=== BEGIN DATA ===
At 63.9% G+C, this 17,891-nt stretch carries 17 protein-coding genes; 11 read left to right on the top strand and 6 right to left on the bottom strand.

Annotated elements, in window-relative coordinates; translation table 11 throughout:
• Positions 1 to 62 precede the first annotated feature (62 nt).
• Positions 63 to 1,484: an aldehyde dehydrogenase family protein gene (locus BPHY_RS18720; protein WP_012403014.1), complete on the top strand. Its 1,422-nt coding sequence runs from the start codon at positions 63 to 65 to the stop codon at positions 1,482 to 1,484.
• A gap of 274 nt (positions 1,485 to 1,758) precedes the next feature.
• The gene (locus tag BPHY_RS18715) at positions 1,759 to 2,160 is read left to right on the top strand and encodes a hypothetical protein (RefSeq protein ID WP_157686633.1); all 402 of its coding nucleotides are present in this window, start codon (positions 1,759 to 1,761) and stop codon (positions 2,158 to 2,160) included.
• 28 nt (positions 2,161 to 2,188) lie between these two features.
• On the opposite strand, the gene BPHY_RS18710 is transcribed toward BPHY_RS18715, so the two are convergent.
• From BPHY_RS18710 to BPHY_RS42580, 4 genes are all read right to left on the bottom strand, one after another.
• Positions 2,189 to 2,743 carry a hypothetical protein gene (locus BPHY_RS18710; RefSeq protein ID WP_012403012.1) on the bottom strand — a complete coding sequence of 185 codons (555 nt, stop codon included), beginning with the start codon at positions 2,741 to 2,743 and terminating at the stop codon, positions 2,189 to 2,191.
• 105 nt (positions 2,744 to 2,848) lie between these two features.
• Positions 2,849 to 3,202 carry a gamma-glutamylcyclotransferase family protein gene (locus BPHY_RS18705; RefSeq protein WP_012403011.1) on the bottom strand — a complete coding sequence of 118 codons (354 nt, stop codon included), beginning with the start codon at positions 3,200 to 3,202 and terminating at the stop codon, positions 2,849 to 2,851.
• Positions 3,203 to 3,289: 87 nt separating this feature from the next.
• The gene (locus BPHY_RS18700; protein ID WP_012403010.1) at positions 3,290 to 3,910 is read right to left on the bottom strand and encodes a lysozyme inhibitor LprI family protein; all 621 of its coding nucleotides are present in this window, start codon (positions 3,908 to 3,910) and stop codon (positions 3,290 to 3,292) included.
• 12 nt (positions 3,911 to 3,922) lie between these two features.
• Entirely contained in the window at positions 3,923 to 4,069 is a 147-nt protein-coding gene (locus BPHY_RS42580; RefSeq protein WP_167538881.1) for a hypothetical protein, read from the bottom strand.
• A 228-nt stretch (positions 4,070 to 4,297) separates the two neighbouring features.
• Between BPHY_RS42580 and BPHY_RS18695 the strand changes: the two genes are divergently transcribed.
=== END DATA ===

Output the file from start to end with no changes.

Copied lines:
At 63.9% G+C, this 17,891-nt stretch carries 17 protein-coding genes; 11 read left to right on the top strand and 6 right to left on the bottom strand.

Annotated elements, in window-relative coordinates; translation table 11 throughout:
• Positions 1 to 62 precede the first annotated feature (62 nt).
• Positions 63 to 1,484: an aldehyde dehydrogenase family protein gene (locus BPHY_RS18720; protein WP_012403014.1), complete on the top strand. Its 1,422-nt coding sequence runs from the start codon at positions 63 to 65 to the stop codon at positions 1,482 to 1,484.
• A gap of 274 nt (positions 1,485 to 1,758) precedes the next feature.
• The gene (locus tag BPHY_RS18715) at positions 1,759 to 2,160 is read left to right on the top strand and encodes a hypothetical protein (RefSeq protein ID WP_157686633.1); all 402 of its coding nucleotides are present in this window, start codon (positions 1,759 to 1,761) and stop codon (positions 2,158 to 2,160) included.
• 28 nt (positions 2,161 to 2,188) lie between these two features.
• On the opposite strand, the gene BPHY_RS18710 is transcribed toward BPHY_RS18715, so the two are convergent.
• From BPHY_RS18710 to BPHY_RS42580, 4 genes are all read right to left on the bottom strand, one after another.
• Positions 2,189 to 2,743 carry a hypothetical protein gene (locus BPHY_RS18710; RefSeq protein ID WP_012403012.1) on the bottom strand — a complete coding sequence of 185 codons (555 nt, stop codon included), beginning with the start codon at positions 2,741 to 2,743 and terminating at the stop codon, positions 2,189 to 2,191.
• 105 nt (positions 2,744 to 2,848) lie between these two features.
• Positions 2,849 to 3,202 carry a gamma-glutamylcyclotransferase family protein gene (locus BPHY_RS18705; RefSeq protein WP_012403011.1) on the bottom strand — a complete coding sequence of 118 codons (354 nt, stop codon included), beginning with the start codon at positions 3,200 to 3,202 and terminating at the stop codon, positions 2,849 to 2,851.
• Positions 3,203 to 3,289: 87 nt separating this feature from the next.
• The gene (locus BPHY_RS18700; protein ID WP_012403010.1) at positions 3,290 to 3,910 is read right to left on the bottom strand and encodes a lysozyme inhibitor LprI family protein; all 621 of its coding nucleotides are present in this window, start codon (positions 3,908 to 3,910) and stop codon (positions 3,290 to 3,292) included.
• 12 nt (positions 3,911 to 3,922) lie between these two features.
• Entirely contained in the window at positions 3,923 to 4,069 is a 147-nt protein-coding gene (locus BPHY_RS42580; RefSeq protein WP_167538881.1) for a hypothetical protein, read from the bottom strand.
• A 228-nt stretch (positions 4,070 to 4,297) separates the two neighbouring features.
• Between BPHY_RS42580 and BPHY_RS18695 the strand changes: the two genes are divergently transcribed.